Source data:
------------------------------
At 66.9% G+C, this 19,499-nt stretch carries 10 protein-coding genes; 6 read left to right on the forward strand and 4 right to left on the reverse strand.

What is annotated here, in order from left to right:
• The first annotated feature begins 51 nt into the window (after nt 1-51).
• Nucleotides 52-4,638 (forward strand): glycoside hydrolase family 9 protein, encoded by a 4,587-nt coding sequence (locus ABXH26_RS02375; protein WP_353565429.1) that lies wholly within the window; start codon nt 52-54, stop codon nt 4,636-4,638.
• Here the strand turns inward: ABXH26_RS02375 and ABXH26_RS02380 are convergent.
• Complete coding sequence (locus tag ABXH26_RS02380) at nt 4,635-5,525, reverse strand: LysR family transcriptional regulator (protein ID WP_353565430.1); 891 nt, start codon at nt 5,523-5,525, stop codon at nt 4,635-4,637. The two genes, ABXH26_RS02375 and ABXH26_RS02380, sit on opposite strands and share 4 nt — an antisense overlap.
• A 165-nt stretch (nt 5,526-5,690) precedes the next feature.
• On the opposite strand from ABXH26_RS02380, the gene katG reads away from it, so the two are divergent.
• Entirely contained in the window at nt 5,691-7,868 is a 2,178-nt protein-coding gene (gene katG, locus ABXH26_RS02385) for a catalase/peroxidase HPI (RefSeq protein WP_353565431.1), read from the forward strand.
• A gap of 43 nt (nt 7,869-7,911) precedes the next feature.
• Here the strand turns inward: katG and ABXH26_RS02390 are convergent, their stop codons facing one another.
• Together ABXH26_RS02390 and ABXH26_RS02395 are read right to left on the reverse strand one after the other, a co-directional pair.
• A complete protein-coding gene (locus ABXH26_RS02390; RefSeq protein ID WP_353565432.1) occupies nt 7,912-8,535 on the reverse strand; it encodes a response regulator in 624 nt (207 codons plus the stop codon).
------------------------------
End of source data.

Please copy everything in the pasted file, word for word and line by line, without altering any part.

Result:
At 66.9% G+C, this 19,499-nt stretch carries 10 protein-coding genes; 6 read left to right on the forward strand and 4 right to left on the reverse strand.

What is annotated here, in order from left to right:
• The first annotated feature begins 51 nt into the window (after nt 1-51).
• Nucleotides 52-4,638 (forward strand): glycoside hydrolase family 9 protein, encoded by a 4,587-nt coding sequence (locus ABXH26_RS02375; protein WP_353565429.1) that lies wholly within the window; start codon nt 52-54, stop codon nt 4,636-4,638.
• Here the strand turns inward: ABXH26_RS02375 and ABXH26_RS02380 are convergent.
• Complete coding sequence (locus tag ABXH26_RS02380) at nt 4,635-5,525, reverse strand: LysR family transcriptional regulator (protein ID WP_353565430.1); 891 nt, start codon at nt 5,523-5,525, stop codon at nt 4,635-4,637. The two genes, ABXH26_RS02375 and ABXH26_RS02380, sit on opposite strands and share 4 nt — an antisense overlap.
• A 165-nt stretch (nt 5,526-5,690) precedes the next feature.
• On the opposite strand from ABXH26_RS02380, the gene katG reads away from it, so the two are divergent.
• Entirely contained in the window at nt 5,691-7,868 is a 2,178-nt protein-coding gene (gene katG, locus ABXH26_RS02385) for a catalase/peroxidase HPI (RefSeq protein WP_353565431.1), read from the forward strand.
• A gap of 43 nt (nt 7,869-7,911) precedes the next feature.
• Here the strand turns inward: katG and ABXH26_RS02390 are convergent, their stop codons facing one another.
• Together ABXH26_RS02390 and ABXH26_RS02395 are read right to left on the reverse strand one after the other, a co-directional pair.
• A complete protein-coding gene (locus ABXH26_RS02390; RefSeq protein ID WP_353565432.1) occupies nt 7,912-8,535 on the reverse strand; it encodes a response regulator in 624 nt (207 codons plus the stop codon).